Kaspersky Lab’s researchers have discovered that more and more cyber criminals are turning their attention to malicious software that is mining cryptocurrencies at the expense of users’ mobile devices.Learn more >
On May 28, 2012 Kaspersky Lab announced the discovery of a highly sophisticated malicious program, known as Flame, which was actively being used as a cyber weapon targeting entities in several countries. Flame was discovered by Kaspersky Lab’s experts during an investigation prompted by the International Telecommunication Union (ITU), and the analysis of the malicious program revealed it was the largest and most complex attack toolkit to date.
Kaspersky Lab’s analysis of the malware revealed that it was currently being used for cyber-espionage and it would infect computers to steal data and sensitive information. The stolen data was then sent to one of Flame’s command & control (C&C) servers.
Kaspersky Lab has been closely monitoring Flame’s C&C infrastructure and published a detailed research post today about the findings.
In collaboration with GoDaddy and OpenDNS, Kaspersky Lab succeeded in sinkholing most of the malicious domains used by Flame’s C&C infrastructure. The following details summarize the results of the analysis:
- The Flame C&C infrastructure, which had been operating for years, went offline immediately after Kaspersky Lab disclosed the discovery of the malware’s existence last week.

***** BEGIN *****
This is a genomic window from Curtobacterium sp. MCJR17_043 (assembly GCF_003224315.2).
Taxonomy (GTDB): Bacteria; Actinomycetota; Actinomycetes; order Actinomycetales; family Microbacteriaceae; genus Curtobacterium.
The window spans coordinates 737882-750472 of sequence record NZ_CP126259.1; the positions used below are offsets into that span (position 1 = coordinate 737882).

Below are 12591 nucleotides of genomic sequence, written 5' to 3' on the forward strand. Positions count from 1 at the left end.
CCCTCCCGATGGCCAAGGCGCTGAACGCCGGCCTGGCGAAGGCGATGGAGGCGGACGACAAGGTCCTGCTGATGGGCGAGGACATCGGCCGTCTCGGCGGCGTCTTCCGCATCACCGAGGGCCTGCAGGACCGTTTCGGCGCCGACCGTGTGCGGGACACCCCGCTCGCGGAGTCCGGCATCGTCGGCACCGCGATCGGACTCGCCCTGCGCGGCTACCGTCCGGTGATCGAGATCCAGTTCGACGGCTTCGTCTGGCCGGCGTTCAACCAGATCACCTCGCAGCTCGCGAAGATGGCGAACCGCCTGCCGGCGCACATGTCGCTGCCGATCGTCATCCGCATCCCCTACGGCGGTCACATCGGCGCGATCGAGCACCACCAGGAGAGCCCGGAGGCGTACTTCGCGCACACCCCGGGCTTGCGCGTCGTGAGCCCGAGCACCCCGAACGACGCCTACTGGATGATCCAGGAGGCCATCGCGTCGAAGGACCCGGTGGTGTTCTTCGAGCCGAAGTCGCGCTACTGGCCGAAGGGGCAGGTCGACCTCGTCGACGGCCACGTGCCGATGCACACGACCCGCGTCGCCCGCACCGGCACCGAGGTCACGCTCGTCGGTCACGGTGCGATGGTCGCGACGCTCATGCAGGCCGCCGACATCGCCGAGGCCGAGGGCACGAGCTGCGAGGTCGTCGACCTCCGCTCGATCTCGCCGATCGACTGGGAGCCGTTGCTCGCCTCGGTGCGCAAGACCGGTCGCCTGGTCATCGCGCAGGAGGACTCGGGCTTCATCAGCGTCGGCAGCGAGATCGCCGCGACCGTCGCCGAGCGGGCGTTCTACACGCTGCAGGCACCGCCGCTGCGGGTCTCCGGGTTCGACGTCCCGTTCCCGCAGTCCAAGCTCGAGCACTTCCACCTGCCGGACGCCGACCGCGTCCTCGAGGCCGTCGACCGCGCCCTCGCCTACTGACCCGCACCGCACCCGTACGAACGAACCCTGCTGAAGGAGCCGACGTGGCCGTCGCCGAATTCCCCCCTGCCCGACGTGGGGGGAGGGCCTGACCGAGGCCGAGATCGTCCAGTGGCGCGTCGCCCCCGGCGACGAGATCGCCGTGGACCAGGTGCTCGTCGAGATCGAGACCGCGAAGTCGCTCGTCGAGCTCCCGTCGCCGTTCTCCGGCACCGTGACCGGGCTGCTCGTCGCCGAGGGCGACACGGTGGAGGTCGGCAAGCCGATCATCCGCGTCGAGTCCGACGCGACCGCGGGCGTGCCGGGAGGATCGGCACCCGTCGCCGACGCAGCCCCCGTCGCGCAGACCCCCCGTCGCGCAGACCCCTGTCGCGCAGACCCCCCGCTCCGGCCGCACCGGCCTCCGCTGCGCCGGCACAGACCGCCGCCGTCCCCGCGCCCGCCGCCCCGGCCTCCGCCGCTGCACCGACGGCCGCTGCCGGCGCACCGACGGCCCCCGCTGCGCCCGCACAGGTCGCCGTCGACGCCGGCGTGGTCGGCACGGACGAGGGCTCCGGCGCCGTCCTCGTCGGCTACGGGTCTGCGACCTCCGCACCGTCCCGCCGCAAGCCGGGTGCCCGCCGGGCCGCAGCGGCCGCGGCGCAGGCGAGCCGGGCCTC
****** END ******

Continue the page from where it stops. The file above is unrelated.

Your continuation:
- Currently there are more than 80 known domains used by Flame for C&C servers and its related domains, which have been registered between 2008 and 2012.
- During the past 4 years, servers hosting the Flame C&C infrastructure moved between multiple locations, including Hong Kong, Turkey, Germany, Poland, Malaysia, Latvia, the United Kingdom and Switzerland.
- The Flame C&C domains were registered with an impressive list of fake identities and with a variety of registrars, going back as far as 2008.
- According to Kaspersky Lab’s sinkhole, infected users were registered in multiple regions including the Middle East, Europe, North America and Asia-Pacific.
- The Flame attackers seem to have a high interest in PDF, Office and AutoCad drawings.
- The data uploaded to the Flame C&C is encrypted using relatively simple algorithms. Stolen documents are compressed using open source Zlib and modified PPDM compression.
- Windows 7 64 bit, which we previously recommended as a good solution against infections with other malware, seems to be effective against Flame.
Kaspersky Lab would like to thank William MacArthur and GoDaddy Network Abuse Department for their fast reaction and exceptional support of this investigation. In addition, Kaspersky Lab would also like to thank the OpenDNS Security Research Team, who also offered invaluable assistance during the course of this investigation.
During the past week, Kaspersky Lab contacted CERT’s in multiple countries to inform them about the Flame C&C domain information and IP addresses of the malicious servers. Kaspersky Lab would like to thank all who participated for their support of this investigation.
If you are a GovCERT institution and would like to receive more information about the C2 domains, please contact us at: firstname.lastname@example.org.
To read the full analysis of Flame’s C&C infrastructure and all its technical details, please visit: Securelist.
Articles related to Virus News
Kaspersky Lab DDoS Intelligence quarterly report: amplification attacks and old botnets make a comeback
Kaspersky Lab has published its report looking at botnet-assisted DDoS attacks for the first quarter of 2018Learn more >
Kaspersky Lab researchers have discovered a new variant of the SynAck ransomware Trojan using the Doppelgänging technique to bypass anti-virus security by hiding in legitimate processes.Learn more >